Question: How were the evils of the Industrial Revolution addressed in England in the eighteenth and ninteenth centuries?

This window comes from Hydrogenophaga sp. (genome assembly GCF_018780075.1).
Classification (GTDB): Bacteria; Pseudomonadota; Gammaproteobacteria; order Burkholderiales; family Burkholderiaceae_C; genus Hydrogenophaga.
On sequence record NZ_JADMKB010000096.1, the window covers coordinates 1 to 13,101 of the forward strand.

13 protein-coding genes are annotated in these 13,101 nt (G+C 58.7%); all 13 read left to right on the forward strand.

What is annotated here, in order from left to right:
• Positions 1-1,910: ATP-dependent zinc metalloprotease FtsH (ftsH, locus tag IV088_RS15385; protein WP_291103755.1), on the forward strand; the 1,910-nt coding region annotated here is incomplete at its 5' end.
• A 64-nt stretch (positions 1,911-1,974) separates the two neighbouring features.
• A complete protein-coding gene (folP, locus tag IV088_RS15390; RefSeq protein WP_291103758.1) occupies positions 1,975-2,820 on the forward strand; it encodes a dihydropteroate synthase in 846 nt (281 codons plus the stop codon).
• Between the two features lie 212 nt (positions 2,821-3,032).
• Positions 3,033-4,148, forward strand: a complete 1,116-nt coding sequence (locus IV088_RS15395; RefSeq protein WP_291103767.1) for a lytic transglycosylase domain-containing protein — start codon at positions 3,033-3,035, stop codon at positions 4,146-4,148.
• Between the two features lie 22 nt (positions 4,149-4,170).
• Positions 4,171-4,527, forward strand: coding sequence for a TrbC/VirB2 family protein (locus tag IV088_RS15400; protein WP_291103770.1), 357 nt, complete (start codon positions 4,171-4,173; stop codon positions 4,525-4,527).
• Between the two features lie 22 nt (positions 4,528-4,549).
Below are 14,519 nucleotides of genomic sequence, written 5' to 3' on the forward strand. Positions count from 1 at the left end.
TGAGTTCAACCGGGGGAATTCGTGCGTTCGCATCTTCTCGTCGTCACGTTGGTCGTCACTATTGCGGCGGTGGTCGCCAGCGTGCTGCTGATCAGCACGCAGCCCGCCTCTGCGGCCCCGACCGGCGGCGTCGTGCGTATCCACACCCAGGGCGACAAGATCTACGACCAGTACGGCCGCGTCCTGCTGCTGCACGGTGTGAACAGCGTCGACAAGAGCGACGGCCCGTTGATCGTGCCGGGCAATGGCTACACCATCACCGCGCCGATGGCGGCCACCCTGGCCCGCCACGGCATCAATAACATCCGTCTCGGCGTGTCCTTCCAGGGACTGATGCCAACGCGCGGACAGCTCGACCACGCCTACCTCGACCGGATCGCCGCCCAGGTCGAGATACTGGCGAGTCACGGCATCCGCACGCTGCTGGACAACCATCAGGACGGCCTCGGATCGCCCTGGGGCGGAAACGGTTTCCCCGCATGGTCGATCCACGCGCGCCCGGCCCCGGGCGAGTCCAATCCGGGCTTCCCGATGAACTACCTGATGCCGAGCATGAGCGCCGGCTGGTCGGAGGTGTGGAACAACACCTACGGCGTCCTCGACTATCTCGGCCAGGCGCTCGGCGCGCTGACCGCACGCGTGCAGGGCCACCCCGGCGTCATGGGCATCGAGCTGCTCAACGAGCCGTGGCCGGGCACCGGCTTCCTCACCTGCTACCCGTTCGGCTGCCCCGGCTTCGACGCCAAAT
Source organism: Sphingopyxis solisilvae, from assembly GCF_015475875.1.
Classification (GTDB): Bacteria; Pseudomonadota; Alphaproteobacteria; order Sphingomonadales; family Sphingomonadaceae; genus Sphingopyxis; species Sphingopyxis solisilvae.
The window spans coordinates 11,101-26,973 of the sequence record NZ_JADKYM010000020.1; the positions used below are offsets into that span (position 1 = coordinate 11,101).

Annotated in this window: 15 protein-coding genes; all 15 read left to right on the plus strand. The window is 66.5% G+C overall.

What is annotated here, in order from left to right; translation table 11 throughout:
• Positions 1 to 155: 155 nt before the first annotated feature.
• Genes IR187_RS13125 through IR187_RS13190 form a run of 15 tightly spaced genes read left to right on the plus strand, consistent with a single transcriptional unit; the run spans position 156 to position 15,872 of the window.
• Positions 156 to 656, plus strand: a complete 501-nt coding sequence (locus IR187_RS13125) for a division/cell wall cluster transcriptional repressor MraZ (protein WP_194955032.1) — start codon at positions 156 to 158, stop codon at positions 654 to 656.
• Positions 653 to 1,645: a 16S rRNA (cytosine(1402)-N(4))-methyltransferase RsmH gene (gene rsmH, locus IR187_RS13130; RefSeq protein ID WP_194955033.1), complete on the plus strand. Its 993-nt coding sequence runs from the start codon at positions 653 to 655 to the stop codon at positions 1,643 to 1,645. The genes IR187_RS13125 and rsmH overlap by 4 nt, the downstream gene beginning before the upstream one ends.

The Industrial Revolution was a time of greatness for some and for others difficult. As a result of this revolution, many demands for better working conditions and protection for workers arose. The government and the union both began to act upon these demands for workers. Some reforms they created include the Health and Morals Act of 1802 and the Factory Act of 1833. Also, many people got involved and started stating their opinions on changes that England should make to their governement and political views. This was how the different "evils" of the Industrial Revolution were addressed. The Health and Morals Act of 1802 and the Factory Act of 1833 were reforms created by the government and the union of England. These reforms mostly effected child labor in England. The excerpts in Document #3 and Document #4, set a minimum age of employment (9), how long children under fourteen could work in a day (12 hours). Also, improved working conditions for children by not allowing people under the age of eighteen to work with machinery during the night. Lastly, they would not be allowed to work over sixty-nine hours a week. In order to enforce these new acts, inspectors would be sent to the work sites to make sure these acts were being carried out. It was known that most workplaces abused their child workers by underpaying and overworking them and they wouldn’t even realize it. These acts were established to shine a light on the “evil” working conditions and child labor abuse. People in England also started expressing their ideas on how the government should run. These people made sure it was their statements were made public by publishing their ideas in books, and petitions. These “people” included Adam Smith and the Chartist. Adam Smith put forth his idea of how the governement should have a role in the economy. According to Document...
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